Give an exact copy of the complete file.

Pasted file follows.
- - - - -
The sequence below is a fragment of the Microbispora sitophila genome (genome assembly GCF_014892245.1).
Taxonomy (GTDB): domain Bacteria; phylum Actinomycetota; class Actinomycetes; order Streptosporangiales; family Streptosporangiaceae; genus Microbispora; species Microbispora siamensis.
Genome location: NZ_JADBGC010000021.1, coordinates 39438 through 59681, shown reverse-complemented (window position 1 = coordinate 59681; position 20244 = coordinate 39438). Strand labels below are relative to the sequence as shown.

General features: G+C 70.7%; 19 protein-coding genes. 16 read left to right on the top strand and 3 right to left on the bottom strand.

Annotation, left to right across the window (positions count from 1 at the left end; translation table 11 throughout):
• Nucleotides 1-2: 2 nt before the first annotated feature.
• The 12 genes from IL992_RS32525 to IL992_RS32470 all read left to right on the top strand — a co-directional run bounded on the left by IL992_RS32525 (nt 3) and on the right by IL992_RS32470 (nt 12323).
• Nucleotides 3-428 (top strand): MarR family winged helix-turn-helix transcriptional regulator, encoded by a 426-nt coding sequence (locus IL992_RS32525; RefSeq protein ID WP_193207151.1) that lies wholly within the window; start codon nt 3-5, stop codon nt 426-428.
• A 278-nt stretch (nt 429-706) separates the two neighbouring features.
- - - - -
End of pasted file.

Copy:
The sequence below is a fragment of the Microbispora sitophila genome (genome assembly GCF_014892245.1).
Taxonomy (GTDB): domain Bacteria; phylum Actinomycetota; class Actinomycetes; order Streptosporangiales; family Streptosporangiaceae; genus Microbispora; species Microbispora siamensis.
Genome location: NZ_JADBGC010000021.1, coordinates 39438 through 59681, shown reverse-complemented (window position 1 = coordinate 59681; position 20244 = coordinate 39438). Strand labels below are relative to the sequence as shown.

General features: G+C 70.7%; 19 protein-coding genes. 16 read left to right on the top strand and 3 right to left on the bottom strand.

Annotation, left to right across the window (positions count from 1 at the left end; translation table 11 throughout):
• Nucleotides 1-2: 2 nt before the first annotated feature.
• The 12 genes from IL992_RS32525 to IL992_RS32470 all read left to right on the top strand — a co-directional run bounded on the left by IL992_RS32525 (nt 3) and on the right by IL992_RS32470 (nt 12323).
• Nucleotides 3-428 (top strand): MarR family winged helix-turn-helix transcriptional regulator, encoded by a 426-nt coding sequence (locus IL992_RS32525; RefSeq protein ID WP_193207151.1) that lies wholly within the window; start codon nt 3-5, stop codon nt 426-428.
• A 278-nt stretch (nt 429-706) separates the two neighbouring features.